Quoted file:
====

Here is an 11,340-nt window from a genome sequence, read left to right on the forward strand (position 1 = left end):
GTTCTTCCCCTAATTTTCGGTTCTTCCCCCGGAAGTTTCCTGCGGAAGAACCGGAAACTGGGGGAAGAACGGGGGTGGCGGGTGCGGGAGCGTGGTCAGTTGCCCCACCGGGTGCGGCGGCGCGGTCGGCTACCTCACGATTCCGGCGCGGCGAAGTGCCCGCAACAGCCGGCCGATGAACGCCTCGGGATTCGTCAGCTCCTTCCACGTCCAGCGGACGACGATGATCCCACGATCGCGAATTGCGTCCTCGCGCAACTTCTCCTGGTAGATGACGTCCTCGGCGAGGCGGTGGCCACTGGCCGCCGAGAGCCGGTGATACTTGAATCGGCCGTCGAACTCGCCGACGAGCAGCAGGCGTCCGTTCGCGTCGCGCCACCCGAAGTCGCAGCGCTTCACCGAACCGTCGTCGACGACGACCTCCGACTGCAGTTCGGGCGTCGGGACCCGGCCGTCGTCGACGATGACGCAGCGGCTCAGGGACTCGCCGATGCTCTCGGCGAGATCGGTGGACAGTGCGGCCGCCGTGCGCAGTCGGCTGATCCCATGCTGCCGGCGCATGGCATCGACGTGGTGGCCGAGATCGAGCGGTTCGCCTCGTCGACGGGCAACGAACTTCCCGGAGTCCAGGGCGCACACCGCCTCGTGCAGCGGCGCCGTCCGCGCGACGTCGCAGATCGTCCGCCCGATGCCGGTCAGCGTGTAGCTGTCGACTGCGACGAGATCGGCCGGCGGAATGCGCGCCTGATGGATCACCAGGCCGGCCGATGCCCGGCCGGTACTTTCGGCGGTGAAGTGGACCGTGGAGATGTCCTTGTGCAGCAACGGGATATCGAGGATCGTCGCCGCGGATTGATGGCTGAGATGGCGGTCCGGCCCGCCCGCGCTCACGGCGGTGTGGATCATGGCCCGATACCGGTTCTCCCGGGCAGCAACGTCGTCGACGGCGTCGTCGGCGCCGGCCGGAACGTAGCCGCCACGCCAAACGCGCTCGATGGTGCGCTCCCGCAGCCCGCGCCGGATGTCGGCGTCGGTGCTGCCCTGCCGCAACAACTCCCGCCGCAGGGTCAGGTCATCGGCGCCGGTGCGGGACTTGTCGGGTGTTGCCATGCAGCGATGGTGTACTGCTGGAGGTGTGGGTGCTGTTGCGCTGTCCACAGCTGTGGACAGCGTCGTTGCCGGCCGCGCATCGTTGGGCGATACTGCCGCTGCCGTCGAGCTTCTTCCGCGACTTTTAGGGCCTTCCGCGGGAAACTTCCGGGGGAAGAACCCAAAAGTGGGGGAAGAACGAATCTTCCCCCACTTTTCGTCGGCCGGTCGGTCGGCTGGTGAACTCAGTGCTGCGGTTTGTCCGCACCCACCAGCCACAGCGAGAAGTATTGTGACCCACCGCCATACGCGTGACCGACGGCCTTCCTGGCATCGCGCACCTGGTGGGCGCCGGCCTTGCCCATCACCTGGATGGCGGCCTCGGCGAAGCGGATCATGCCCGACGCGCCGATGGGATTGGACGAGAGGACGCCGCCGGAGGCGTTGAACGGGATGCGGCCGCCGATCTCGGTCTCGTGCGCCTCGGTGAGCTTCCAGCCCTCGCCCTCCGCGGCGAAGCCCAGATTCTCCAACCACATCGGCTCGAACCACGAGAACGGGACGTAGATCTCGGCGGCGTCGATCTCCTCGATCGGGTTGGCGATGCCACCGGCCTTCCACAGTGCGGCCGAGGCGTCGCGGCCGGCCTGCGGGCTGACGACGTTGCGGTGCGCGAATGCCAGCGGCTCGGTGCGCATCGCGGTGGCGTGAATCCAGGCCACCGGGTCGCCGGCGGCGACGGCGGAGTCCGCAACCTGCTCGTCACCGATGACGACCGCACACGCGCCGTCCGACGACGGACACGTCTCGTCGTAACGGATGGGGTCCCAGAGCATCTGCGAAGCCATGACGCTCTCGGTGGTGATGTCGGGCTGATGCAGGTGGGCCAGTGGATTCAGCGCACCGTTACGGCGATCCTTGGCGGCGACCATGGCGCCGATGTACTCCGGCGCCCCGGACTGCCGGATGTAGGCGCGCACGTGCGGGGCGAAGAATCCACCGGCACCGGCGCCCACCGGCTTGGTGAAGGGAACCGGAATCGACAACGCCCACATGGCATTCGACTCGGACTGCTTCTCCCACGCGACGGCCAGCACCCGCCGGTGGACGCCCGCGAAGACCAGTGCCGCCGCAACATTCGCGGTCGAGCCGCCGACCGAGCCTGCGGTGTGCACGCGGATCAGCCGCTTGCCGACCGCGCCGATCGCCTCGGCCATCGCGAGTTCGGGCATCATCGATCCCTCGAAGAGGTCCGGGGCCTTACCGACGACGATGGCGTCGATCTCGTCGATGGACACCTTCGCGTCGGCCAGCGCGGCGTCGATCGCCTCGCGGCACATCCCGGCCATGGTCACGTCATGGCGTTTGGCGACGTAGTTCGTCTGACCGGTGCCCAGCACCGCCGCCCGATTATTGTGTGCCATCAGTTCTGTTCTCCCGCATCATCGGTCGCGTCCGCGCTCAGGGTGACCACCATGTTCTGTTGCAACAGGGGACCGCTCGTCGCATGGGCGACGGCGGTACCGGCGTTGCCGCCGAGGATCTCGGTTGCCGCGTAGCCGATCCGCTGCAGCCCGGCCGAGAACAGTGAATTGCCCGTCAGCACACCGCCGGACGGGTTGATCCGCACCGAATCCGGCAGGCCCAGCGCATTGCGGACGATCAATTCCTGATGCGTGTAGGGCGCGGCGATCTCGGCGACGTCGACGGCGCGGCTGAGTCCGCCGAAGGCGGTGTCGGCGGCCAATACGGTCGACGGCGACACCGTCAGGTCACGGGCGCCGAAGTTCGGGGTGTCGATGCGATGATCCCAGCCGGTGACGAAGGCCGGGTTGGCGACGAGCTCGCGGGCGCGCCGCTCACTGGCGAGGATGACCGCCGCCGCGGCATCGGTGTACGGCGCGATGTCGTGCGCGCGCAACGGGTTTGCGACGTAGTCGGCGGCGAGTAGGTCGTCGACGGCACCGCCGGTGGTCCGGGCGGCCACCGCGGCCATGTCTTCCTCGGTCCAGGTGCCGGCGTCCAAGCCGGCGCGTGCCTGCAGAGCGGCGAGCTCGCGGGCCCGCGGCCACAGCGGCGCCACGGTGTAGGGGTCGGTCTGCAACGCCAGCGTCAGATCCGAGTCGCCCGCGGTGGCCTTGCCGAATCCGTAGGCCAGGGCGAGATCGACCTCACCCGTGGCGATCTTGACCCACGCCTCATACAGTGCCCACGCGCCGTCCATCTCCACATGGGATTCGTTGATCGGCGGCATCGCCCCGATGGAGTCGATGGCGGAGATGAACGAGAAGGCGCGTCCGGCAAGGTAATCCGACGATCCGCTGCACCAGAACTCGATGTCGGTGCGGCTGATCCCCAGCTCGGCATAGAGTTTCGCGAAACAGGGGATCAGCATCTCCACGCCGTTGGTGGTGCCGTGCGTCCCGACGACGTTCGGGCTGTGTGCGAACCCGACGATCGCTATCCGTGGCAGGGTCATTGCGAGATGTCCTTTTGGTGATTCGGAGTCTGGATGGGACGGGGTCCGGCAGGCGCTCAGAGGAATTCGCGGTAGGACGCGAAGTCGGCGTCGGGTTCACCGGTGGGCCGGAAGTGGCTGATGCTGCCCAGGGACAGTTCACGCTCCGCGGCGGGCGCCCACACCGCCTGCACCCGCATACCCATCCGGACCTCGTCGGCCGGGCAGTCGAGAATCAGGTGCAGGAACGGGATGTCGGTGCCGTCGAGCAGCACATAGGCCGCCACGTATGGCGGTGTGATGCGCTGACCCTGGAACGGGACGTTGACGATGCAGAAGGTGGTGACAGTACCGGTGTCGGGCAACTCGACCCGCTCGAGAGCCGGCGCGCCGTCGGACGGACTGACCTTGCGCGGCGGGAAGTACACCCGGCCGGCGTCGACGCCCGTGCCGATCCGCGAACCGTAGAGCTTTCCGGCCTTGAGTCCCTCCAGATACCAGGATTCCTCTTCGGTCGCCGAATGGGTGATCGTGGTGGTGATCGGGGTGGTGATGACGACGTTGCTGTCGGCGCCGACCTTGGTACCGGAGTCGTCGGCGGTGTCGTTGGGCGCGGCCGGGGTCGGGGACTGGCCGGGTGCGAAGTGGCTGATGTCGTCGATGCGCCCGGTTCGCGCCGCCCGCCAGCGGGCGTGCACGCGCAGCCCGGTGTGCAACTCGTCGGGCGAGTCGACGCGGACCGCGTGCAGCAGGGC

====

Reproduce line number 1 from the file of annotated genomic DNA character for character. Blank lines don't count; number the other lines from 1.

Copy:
Here is an 11,340-nt window from a genome sequence, read left to right on the forward strand (position 1 = left end):